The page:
NAACP Blames GOP Constituents for IRS Probe

Several Republican members of Congress forwarded constituents' letters to the Internal Revenue Service claiming the NAACP had veered into political advocacy, a potential violation of the civil rights group's tax-exempt status, according to documents released by the NAACP.

The IRS began looking into the Baltimore-based National Association for the Advancement of Colored People about a month before the 2004 presidential election after a speech by NAACP Chairman Julian Bond that was largely critical of President Bush's policies.

Political campaigning is prohibited under the NAACP's tax-exempt status. The IRS said its inquiry would focus on whether Bond's speech was too political, and that the investigation is among dozens into the activities of tax-exempt groups during the 2004 election season.

The NAACP received more than 500 pages of documents the IRS has gathered to begin its inquiry and posted them on its Web site. The group had made requests under the Freedom of Information Act.

The documents include letters that members of Congress sent to the IRS on behalf of their constituents. The lawmakers include Sens. Lamar Alexander of Tennessee and Susan M. Collins of Maine, Rep. Jo Ann Davis of Virginia, the late Sen. Strom Thurmond of South Carolina and former Reps. Larry Combest of Texas and Joe Scarborough of Florida. All are Republicans.

Spokespeople for those members of Congress still in office said they simply forwarded the concerns of their constituents, as they would for any constituent, and took no position on the issue.

"When we get letters like this, we pass them along to the appropriate agency without taking a position on them," said Harvey Valentine, a spokesman for Alexander.

"Senator Collins never asked for a probe into the NAACP's tax status," said Jen Burita, Collins' communications director.

The NAACP has called the IRS audit a political smear campaign. Marcus Owens, an attorney for the NAACP, said the letters from Republican politicians raised questions about the motivation of the IRS probe.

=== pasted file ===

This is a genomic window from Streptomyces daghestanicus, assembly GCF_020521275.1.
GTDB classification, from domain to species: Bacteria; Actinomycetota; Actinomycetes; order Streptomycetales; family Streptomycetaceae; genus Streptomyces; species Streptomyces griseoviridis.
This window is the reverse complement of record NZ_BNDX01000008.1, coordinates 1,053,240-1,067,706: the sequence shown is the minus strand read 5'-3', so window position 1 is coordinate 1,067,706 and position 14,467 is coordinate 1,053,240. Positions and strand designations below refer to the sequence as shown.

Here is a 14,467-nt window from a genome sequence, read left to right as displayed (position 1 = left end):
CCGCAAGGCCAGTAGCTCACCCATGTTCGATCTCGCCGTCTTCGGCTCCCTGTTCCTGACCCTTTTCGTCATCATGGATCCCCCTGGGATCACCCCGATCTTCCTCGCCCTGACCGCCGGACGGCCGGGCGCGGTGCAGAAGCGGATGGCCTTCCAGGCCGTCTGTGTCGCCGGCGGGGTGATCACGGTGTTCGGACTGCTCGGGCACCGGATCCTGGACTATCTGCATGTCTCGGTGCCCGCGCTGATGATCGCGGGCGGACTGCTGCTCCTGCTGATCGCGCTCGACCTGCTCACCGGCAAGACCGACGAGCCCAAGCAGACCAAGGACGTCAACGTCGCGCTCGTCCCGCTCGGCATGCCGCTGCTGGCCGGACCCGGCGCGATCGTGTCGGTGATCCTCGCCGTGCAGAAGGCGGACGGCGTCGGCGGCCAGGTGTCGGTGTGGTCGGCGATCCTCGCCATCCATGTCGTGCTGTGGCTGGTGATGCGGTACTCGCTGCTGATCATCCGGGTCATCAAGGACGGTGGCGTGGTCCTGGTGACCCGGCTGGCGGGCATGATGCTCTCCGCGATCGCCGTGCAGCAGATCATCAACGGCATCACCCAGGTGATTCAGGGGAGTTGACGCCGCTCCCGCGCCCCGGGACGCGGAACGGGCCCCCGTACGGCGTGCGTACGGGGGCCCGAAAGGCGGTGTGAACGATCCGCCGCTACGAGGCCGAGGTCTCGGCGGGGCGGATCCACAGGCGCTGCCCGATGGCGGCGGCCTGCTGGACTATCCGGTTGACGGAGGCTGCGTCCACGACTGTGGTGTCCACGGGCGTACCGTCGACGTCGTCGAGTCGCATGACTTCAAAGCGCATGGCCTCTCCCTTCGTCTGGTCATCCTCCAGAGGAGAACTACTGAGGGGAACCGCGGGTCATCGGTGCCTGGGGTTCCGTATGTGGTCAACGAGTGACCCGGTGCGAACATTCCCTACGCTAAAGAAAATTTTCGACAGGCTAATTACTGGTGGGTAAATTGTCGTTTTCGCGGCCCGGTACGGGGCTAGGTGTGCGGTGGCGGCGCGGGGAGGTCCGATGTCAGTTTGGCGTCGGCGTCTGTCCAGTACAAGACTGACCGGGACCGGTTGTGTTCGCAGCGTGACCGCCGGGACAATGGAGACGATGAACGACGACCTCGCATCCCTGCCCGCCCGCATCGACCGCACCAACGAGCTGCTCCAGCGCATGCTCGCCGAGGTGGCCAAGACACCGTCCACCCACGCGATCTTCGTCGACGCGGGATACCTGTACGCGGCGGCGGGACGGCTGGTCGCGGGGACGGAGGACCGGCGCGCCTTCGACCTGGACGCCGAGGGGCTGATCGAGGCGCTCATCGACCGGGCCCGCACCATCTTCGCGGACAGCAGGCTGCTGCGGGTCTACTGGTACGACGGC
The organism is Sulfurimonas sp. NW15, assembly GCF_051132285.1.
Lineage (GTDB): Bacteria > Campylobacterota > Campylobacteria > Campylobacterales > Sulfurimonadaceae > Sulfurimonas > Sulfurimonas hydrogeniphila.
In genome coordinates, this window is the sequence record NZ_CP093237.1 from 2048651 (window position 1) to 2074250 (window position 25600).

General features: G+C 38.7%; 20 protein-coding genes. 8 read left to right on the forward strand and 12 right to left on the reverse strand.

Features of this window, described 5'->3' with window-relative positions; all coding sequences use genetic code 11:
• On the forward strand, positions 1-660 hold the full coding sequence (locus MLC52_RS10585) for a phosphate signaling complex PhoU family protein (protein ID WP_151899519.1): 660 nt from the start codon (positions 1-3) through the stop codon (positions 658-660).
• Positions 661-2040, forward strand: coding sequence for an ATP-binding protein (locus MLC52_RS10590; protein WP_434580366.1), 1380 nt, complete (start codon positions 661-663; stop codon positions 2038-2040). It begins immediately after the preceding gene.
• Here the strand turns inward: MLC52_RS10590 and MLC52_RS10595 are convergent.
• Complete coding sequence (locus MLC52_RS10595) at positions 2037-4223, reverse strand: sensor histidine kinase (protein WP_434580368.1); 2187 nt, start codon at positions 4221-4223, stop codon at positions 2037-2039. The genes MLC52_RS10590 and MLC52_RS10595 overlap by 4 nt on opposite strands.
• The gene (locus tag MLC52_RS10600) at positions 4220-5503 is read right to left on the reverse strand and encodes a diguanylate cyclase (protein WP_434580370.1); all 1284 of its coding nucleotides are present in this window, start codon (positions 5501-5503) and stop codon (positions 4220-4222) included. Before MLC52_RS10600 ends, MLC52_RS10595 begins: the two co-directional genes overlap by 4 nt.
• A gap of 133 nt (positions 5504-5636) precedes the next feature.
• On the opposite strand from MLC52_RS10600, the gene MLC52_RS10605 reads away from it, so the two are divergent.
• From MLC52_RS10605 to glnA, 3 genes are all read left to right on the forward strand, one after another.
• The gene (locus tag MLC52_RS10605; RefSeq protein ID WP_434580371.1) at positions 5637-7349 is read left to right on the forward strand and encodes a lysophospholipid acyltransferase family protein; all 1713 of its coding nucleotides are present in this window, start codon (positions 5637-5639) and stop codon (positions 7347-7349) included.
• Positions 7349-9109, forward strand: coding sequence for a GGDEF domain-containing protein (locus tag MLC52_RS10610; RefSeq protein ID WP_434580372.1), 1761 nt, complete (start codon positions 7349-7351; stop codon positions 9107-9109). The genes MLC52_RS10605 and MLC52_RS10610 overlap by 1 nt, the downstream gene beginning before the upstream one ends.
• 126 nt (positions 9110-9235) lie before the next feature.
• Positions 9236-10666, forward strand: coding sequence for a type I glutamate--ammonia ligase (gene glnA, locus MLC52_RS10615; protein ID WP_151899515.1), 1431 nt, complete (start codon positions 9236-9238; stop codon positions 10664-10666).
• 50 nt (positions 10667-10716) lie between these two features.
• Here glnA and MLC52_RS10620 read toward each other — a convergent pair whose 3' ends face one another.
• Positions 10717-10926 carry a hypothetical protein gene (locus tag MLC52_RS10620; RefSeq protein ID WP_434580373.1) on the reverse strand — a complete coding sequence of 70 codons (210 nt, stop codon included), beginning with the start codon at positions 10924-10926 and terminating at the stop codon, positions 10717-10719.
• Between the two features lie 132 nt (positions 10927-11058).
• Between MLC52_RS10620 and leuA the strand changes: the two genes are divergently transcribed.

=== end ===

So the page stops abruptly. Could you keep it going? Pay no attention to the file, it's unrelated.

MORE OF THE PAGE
"It's clear that the NAACP drew a lot of criticism and complaints from the Republican Party and many of the complaints don't have a lot of substance to them," he said. "The circumstances of the audit came just weeks before the election, and apparently they were triggered from members of the Republican Party at some level."

The chief fundraiser to Maryland Gov. Robert Ehrlich wrote a letter asking for an IRS investigation shortly after the 2000 presidential campaign, the documents showed. Ehrlich was a congressman at the time.

Richard Hug said his letter was prompted by a television ad sponsored by the NAACP's National Voter Fund. In it, the daughter of James Byrd, a black man dragged to death by three white men in a pickup truck, faulted then-Texas Gov. George W. Bush for refusing her pleas for a hate-crime law.

"I was acting as a citizen, and I think that everyone else ought to be concerned if they have nonprofit status and they are using political ads," he said Wednesday.

In a report issued in February, the IRS said it found some level of prohibited political activity in nearly three-quarters of the 82 examinations it had completed by that point into the conduct of churches and other tax-exempt groups during the 2004 elections. The IRS said that in most cases the prohibited actions were isolated cases that the agency addressed through letters to the organizations.